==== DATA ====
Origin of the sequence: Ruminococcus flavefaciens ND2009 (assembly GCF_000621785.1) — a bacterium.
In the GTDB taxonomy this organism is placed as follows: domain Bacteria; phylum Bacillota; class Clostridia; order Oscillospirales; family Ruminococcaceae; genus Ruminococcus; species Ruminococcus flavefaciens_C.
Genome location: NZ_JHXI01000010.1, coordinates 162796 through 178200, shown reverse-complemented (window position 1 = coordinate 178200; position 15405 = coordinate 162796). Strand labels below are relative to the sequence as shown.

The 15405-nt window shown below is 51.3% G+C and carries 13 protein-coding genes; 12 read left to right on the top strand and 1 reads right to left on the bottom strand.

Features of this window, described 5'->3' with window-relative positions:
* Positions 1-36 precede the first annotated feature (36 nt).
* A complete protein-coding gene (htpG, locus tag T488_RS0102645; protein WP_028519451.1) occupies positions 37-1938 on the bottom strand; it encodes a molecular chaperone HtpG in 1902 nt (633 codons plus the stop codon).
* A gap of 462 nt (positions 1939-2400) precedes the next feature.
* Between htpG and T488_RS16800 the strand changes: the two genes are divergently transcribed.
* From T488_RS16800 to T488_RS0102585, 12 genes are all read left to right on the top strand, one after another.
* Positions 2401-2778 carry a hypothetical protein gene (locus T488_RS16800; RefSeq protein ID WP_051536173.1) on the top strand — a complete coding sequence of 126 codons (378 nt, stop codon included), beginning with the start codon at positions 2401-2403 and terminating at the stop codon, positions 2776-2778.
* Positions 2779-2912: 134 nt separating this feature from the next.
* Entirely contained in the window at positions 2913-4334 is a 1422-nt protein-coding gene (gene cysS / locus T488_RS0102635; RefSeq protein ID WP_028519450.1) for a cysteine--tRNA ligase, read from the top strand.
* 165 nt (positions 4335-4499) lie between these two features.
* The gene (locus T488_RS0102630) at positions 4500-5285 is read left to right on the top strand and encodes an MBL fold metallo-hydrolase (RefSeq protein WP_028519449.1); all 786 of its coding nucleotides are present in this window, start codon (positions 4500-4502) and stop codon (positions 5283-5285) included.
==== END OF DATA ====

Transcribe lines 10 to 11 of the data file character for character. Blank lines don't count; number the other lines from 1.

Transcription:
* From T488_RS16800 to T488_RS0102585, 12 genes are all read left to right on the top strand, one after another.
* Positions 2401-2778 carry a hypothetical protein gene (locus T488_RS16800; RefSeq protein ID WP_051536173.1) on the top strand — a complete coding sequence of 126 codons (378 nt, stop codon included), beginning with the start codon at positions 2401-2403 and terminating at the stop codon, positions 2776-2778.